Saturday, October 03, 2009

CHEAP TRICK "Tonight It's You" (EPIC)
KING TUBBY & FRIENDS Dub Like Dirt 1975-1977 (BLOOD & FIRE)

THIN LIZZY Jailbreak (MERCURY)
VELVET UNDERGROUND White Light/White Heat (VERVE)
SLY & THE FAMILY STONE There's A Riot Goin' On (EPIC)
DEUTER Aum (KUCKUCK)
OST Wild Style LP (ANIMAL)
DIMINISHED MEN Shadow Instrumentals LP (ABDUCTION)
MOON DUO Killing Time EP 12" (SACRED BONES)
PRUNALOG SUSAN PENTAGRAM 23 7" EP (TRIGGER ON THE DUTEN-DO)
BURGER/INK [Las Vegas] CD (MATADOR/OLE)


Had to check and see if Cheap Trick's "Tonight It's You" was still as glorious as it was when I was 15 years old. And, despite 80s production (by 70s master Jack Douglas, no less) and dorky video, I'd have to say it pretty much is. Tonight's other heavies: "Guidance Dub" by Tubby, all-time fave "Runnin' Back" by Lizzy, "I Heard Her Call My Name" of course, Burger/Ink "Milk & Honey" (or for a youtube example, "Love Is The Drug [Paris, Texas]"), "Military Cut (Scratch Mix)" by Grand Wizard Theodore & Kevie Kev Rockwell (sounds insane loud on headphones), and Sly Stone's "Thank You For Talkin' To Me Africa," one of my all-time favorite jams... saw a guy online call it "ghastly funk," which is perfect. It's almost 9 minutes long, and I think I could handle 9 hours. There's A Riot Goin' On continues to amaze in new ways, and I've been listening to this album for 20 years now. Now that I'm aware of Bobby Womack's uncredited contributions to this album, I feel like I'm hearing him all over the grooves... the loose and spindly funk rhythm/lead guitar lines that percolate throughout this tune have gotta be him (this sweet little column on "Tele funk" agrees)... that's probably him on background vocals too...

(Man, do read that Tele funk thing, it's nice. Off the foundation of Steve Cropper came Catfish Collins, Leo Nocenticelli, Freddie Stone and Bobby Womack, on up to pre-Purple Rain Prince and King Sunny Ade! And, doesn't it seem like the Tele funk window has really come and gone? I mean, who's gonna pick up a Telecaster and play Tele funk today? I don't know, maybe there was a Tele on the last Erykah Badu album or something, but I doubt it.)



(And in case people are forgetting, Bobby Womack had an awesome look, really one of the great rock'n'roll glasses-wearers.)

The Deuter Aum album came out in 1972 and looks like this:



Great cover and a fine 'middle second tier' krautrock album, with some genuinely cold new age synth textures (especially towards the end of Side B) tempered by a nice folk music circle-jam feel that crops up in a few places.

I was underwhelmed on my first two listens to the Diminished Men LP on Abduction but on my third it's really getting somewhere. Sure, this Seattle band plays a sort of avant MOR, soundtracky modern-day surf instrumentalism that would seem polite enough to go down just fine as bumpers to just about any arts & entertainment reporting on your actual local NPR station, but, because their overall presentation is contained and controlled and stays well within the bounds of Randall Dunn's high-quality production aura, it's only now that I'm realizing that they play these themes rather ferociously, and that the stuff in between the themes is actually pretty out there. "Sutures In" is basically a solo synth noise jam and would probably never be an NPR bumper.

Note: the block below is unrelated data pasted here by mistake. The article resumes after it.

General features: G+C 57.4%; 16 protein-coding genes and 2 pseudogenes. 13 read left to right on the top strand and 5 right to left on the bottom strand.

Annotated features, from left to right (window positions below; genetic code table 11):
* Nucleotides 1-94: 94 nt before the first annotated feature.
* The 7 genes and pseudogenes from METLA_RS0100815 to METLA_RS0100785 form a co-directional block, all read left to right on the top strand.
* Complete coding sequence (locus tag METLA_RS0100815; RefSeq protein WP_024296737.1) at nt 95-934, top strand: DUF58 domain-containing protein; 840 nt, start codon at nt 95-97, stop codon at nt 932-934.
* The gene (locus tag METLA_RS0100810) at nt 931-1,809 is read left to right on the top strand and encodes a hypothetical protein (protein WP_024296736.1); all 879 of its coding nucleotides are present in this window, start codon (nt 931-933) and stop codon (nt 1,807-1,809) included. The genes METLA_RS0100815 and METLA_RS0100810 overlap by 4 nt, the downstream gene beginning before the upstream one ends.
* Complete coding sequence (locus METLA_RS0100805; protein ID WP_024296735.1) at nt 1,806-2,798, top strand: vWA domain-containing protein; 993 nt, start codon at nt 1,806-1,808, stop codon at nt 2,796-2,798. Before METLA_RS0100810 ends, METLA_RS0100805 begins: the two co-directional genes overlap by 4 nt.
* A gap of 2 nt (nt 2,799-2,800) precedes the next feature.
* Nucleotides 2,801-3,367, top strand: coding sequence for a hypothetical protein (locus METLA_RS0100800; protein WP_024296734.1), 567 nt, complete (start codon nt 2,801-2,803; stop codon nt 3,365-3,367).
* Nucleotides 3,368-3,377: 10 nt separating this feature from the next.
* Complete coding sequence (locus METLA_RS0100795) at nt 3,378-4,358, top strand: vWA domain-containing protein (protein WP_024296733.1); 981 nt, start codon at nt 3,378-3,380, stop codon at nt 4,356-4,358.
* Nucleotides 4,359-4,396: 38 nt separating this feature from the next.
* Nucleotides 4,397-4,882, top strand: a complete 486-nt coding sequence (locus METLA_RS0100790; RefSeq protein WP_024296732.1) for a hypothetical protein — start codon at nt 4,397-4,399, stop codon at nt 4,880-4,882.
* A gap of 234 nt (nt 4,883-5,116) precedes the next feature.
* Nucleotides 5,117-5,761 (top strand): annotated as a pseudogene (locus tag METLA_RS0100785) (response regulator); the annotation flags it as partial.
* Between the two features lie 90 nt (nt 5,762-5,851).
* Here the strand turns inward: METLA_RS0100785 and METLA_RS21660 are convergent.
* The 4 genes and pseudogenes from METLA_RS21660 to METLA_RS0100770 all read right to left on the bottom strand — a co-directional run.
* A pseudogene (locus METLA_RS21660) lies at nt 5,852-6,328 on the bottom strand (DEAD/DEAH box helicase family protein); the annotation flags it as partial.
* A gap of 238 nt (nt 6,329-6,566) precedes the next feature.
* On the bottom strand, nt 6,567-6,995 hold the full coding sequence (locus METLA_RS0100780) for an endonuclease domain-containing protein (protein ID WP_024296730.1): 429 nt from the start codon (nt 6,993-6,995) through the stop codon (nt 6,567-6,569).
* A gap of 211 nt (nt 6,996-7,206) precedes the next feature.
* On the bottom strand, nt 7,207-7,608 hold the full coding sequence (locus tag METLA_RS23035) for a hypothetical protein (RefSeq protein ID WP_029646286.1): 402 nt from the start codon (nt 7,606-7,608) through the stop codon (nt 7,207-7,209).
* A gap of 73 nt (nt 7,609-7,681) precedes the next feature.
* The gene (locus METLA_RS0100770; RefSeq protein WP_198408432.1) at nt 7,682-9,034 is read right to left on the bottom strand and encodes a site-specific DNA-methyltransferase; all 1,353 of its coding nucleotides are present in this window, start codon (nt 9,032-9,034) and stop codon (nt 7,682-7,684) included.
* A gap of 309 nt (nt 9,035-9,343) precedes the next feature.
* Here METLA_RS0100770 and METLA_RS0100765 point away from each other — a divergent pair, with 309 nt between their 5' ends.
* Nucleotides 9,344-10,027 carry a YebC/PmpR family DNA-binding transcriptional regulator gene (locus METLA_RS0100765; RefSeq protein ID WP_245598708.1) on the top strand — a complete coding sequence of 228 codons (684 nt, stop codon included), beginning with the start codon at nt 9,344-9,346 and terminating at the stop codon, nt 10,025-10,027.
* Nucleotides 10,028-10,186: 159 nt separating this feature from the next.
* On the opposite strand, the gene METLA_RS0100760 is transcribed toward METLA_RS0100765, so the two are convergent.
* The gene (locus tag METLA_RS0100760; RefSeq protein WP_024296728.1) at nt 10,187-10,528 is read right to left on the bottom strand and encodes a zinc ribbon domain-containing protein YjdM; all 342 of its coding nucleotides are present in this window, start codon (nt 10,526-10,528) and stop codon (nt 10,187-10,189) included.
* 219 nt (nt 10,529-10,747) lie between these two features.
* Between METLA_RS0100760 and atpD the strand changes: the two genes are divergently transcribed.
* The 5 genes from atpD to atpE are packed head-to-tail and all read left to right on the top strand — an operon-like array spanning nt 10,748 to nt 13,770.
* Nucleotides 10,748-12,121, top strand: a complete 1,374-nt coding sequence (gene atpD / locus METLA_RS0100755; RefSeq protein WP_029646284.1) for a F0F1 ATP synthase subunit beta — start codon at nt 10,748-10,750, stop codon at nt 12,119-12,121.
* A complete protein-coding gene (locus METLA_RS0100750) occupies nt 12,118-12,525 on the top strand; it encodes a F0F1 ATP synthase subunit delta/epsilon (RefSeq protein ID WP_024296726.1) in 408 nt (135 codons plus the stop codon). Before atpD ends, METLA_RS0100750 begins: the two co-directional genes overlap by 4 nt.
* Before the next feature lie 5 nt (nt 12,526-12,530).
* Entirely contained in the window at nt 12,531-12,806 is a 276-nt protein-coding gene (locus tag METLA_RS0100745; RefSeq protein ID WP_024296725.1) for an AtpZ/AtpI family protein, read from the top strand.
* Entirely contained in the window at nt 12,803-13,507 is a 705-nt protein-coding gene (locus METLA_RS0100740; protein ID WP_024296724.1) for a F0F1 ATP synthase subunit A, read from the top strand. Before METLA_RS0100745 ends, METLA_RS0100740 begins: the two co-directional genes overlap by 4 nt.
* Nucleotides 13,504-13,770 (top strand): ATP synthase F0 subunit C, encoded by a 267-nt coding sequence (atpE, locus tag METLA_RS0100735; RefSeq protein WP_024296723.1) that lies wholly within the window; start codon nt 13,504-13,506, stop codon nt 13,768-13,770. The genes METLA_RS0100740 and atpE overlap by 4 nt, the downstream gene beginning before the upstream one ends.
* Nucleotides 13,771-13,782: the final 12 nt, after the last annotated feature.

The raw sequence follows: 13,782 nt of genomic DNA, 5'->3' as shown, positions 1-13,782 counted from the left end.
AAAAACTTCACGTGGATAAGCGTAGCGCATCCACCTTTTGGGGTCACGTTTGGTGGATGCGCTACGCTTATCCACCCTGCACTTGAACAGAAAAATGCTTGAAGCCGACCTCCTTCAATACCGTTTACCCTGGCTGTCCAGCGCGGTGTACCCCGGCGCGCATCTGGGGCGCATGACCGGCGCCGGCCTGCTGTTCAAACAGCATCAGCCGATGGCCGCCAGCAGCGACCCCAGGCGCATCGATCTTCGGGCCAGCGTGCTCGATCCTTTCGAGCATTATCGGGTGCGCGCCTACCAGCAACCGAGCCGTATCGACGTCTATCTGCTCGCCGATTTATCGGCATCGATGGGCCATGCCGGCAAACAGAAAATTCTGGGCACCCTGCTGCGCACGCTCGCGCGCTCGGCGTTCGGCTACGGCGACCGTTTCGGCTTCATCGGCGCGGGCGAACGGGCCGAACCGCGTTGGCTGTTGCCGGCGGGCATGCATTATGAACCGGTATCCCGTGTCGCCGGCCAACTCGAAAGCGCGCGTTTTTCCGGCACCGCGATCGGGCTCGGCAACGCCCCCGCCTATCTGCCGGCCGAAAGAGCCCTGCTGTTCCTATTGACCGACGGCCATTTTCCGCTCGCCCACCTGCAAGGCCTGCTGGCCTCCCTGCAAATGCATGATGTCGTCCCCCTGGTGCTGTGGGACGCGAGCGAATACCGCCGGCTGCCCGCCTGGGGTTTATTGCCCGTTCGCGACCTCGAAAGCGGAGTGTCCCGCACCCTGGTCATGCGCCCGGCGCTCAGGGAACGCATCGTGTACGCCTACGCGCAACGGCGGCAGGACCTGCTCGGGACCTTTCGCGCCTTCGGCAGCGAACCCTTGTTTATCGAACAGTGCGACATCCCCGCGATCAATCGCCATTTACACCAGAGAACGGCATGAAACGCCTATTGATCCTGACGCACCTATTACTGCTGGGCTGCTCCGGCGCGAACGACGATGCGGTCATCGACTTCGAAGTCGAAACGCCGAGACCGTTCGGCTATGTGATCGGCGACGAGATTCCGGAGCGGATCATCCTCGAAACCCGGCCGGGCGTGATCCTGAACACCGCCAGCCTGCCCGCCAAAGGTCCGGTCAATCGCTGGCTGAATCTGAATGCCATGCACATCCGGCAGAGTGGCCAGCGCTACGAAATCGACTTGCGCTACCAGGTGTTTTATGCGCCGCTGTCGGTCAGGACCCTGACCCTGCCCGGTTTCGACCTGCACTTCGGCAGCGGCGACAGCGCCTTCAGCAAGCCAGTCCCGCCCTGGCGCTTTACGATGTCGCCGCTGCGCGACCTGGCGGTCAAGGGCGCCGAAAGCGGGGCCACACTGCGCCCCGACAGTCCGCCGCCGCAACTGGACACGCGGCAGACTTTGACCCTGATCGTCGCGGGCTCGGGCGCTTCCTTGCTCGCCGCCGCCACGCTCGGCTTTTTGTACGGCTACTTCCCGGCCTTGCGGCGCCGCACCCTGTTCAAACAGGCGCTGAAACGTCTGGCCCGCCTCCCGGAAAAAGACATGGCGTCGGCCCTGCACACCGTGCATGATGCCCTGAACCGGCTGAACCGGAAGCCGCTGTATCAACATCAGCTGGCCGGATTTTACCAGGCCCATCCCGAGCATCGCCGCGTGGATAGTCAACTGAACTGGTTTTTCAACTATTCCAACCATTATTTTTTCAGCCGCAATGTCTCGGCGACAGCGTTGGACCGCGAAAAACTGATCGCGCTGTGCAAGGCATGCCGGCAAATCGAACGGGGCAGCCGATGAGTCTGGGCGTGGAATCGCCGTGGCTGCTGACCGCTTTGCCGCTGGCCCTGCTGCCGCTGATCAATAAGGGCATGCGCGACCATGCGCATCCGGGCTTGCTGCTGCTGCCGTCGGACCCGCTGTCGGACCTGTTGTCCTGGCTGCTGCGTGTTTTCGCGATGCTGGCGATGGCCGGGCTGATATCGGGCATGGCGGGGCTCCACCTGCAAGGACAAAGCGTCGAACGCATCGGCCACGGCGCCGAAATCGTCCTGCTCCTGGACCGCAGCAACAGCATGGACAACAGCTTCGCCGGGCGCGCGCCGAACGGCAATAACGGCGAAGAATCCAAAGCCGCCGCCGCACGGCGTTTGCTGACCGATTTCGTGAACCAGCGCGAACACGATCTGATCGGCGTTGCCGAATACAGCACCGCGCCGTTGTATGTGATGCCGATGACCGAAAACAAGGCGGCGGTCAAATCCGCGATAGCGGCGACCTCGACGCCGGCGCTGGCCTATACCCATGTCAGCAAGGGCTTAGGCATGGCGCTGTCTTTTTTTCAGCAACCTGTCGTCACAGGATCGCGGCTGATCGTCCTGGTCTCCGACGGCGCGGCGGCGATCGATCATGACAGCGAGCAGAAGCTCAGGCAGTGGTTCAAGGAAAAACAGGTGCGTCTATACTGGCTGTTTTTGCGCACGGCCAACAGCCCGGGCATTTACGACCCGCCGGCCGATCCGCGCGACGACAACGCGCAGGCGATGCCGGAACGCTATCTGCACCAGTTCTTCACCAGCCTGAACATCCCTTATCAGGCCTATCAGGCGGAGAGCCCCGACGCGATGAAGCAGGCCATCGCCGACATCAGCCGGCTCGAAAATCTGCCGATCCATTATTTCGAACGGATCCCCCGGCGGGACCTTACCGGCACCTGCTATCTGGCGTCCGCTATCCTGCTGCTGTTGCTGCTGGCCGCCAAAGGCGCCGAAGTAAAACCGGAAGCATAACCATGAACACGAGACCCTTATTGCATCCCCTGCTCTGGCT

I didn't expect too much out of Wooden Shjips subset band Moon Duo, the same way I don't expect much more out of Wooden Shjips than a one-chord rock bassline repeated over and over on top of a backbeat, maybe with some vague rock shouting in the background. That's pretty much what's here, with more or less the same overall dynamics, the debt to Spacemen 3 and Suicide maybe even more explicit. The thing with Wooden Shjips is that even though you don't expect much, they can still be pretty good, and that's true of Moon Duo as well. Now I did say "pretty good," not "great," but as far as a cool-sounding and underwritten record from Sacred Bones goes, I'll always take a spaced-out 7-minute drony jam that barely pretends to be songwriting over some 3-minute drony non-song that actually acts like a song (to the point where people on message boards commend the artist for his or her "songwriting"). I say if you don't write anything too special, try to get good at jamming instead. These guys have gotten pretty good at it.

2 comments:

Chris said...

Partway through a certain sentence, I thought you had coined a new phrase: "this goes down fine as bumpers." I've since read the rest of the sentence ("...for an NPR newscast"), but I think I'm going to still add that to the vocabulary! "This Captain Beyond album is going down just as fine as bumpers!" Thanks! And happy Sunday!

prunalogsusan said...

thanks

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